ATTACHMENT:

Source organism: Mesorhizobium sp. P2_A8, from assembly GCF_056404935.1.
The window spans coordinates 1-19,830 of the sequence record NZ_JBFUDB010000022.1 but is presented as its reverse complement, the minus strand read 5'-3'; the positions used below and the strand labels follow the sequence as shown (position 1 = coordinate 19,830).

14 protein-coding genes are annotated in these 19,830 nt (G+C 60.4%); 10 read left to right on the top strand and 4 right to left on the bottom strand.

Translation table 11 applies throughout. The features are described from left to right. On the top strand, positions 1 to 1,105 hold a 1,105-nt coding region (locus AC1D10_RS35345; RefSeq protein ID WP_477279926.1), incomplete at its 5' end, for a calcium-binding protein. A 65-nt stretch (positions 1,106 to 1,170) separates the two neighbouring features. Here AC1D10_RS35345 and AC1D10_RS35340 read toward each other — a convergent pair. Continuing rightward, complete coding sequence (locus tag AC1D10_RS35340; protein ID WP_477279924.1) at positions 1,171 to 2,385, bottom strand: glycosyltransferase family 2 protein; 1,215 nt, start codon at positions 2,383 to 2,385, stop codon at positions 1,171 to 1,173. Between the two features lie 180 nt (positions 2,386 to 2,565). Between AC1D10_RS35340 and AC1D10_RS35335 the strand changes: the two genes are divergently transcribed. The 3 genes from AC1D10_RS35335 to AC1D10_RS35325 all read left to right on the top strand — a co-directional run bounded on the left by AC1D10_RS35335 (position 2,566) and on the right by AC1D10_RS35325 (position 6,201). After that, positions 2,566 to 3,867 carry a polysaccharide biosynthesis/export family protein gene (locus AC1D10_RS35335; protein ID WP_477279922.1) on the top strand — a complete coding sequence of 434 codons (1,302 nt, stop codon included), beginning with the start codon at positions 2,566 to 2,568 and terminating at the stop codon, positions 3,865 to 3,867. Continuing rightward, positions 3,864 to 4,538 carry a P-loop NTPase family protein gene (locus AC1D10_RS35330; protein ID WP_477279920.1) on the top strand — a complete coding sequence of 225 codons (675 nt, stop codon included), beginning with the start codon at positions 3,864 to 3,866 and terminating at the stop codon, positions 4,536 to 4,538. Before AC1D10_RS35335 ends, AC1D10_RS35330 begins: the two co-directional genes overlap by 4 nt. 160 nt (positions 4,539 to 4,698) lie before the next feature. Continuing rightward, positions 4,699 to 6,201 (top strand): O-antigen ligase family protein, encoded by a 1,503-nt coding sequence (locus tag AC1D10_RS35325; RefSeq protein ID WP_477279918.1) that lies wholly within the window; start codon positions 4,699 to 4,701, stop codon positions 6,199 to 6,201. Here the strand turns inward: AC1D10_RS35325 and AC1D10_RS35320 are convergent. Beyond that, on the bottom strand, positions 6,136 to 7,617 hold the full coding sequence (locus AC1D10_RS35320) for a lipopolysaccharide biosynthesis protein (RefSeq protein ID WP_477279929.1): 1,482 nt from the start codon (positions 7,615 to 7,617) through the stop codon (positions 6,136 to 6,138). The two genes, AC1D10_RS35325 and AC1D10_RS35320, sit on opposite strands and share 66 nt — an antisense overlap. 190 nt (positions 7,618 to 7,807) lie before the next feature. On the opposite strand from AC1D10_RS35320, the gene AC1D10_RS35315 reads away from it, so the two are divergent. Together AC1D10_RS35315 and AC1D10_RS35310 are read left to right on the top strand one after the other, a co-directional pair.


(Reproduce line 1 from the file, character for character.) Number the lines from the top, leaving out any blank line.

Source organism: Mesorhizobium sp. P2_A8, from assembly GCF_056404935.1.